• Curse Of The Cat People, The



    Released by: Shout! Factory
    Released on: June 26th, 2018.
    Director: Gunther V. Fristch, Robet Wise
    Cast: Simone Simon, Kent Smith, Jane Randolph, Ann Carter, Eve March, Sir Lancelot
    Year: 1944
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    The Movie:

    Amy Reed (Ann Carter) is a lonely girl. She’s pushed aside by the other kids in the neighborhood, the ones that you’d expect her to play with, and seems to spend a lot of time in a fantasy land of her own making. This concerns her father, Oliver (Kent Smith), who does what he can to encourage her to play with the other girls, but to no avail. When Amy chases after some other kids one day, she winds up coming across an old house, one that the other girls say is inhabited by a witch. Not afraid, when Amy hears a voice call her over to the house from a window, she investigates and is given a ring from an unseen person in the upstairs window. When she comes home and shows it to the family butler, a Jamaican immigrant named Edward (Sir Lancelot), he tells her it’s a wishing ring.

    The next day, Amy’s mother Alice (Jane Randolph) encourages Amy to return the ring. She does, and in doing so meets the women who gave it to her – an eccentric former stage actress named Julia Farren (Julia Dean) – and the woman who claims to be her daughter, Barbara Farren (Elizabeth Russell). Oddly enough, Amy and the elder Farren hit it off. Shortly after their meeting, Amy finds a kindly woman standing under the tree in their backyard. She tells her that she’s the friend that she wished for and they play together – only for Amy to later find a picture of her father’s deceased first wife, Irena (Simone Simon) and recognize the woman in the portrait…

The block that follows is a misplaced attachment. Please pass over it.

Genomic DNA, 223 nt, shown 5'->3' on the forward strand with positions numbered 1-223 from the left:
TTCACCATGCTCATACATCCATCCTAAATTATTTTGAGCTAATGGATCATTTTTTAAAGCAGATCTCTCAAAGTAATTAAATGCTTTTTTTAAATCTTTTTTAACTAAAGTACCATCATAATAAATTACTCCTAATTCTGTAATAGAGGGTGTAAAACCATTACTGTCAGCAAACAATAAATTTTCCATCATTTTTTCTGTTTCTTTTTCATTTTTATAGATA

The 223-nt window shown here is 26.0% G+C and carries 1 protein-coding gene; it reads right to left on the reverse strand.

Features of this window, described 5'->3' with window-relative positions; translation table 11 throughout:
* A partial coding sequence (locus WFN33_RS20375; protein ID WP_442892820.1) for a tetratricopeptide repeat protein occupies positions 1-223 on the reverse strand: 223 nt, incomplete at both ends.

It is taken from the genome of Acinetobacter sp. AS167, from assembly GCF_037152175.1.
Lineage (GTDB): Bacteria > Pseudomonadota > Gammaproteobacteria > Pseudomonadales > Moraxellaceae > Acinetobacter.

A decidedly different film than the original Cat People made in 1942 by Jacques Tourneur, The Curse Of The Cat People is much more of a psychological thriller than a horror picture. It has a few eerie moments here and there and never lacks in atmospherics, but rather than deal in what most would consider traditional horror tropes it instead weaves elements of ghost stories, dark fantasy and mystery together to create something both enjoyable and unique. Even if there aren’t really any ‘Cat People’ here per se or really even much of a curse for that matter, the story from DeWitt Bodeen does a fine job of expanding on the collective story of the central characters in Tourneur’s original without rehashing what came before.

    As just a hair under seventy-minutes in length the movie feels just about right in terms of its running time. As such, the pacing is fine. The visuals, however, are excellent. There’s a lot of great shadowy, moody shots here that help to draw us into Ann’s plight, particularly in the last half of the film where the story centers on the young girl’s relationship with Irena. The use of snowy, night time sets gives the cinematographers a lot to work with, the framing of some important shots giving the movie an appreciably cold tone that suits the story nicely.

    Performances are strong across the board. Young Ann Carter does a great job playing her part with some believable child like wonder and enthusiasm. She’s all wide-eyed and intrigued by what’s around her, seen and unseen, and is quite likeable in the part. Kent Smith and Jane Randolph play the concerned parents well enough and Julie Dean is great as the oddball older lady in the neighborhood, but not so surprisingly, it’s beautiful Simone Simon who makes the strongest impression in the film. She has a naturally intriguing screen presence and the camera really brings that front and center to the production. We want to know more about her character, about her past and about how she’s wound up in the situation that she’s in almost as soon as we meet her.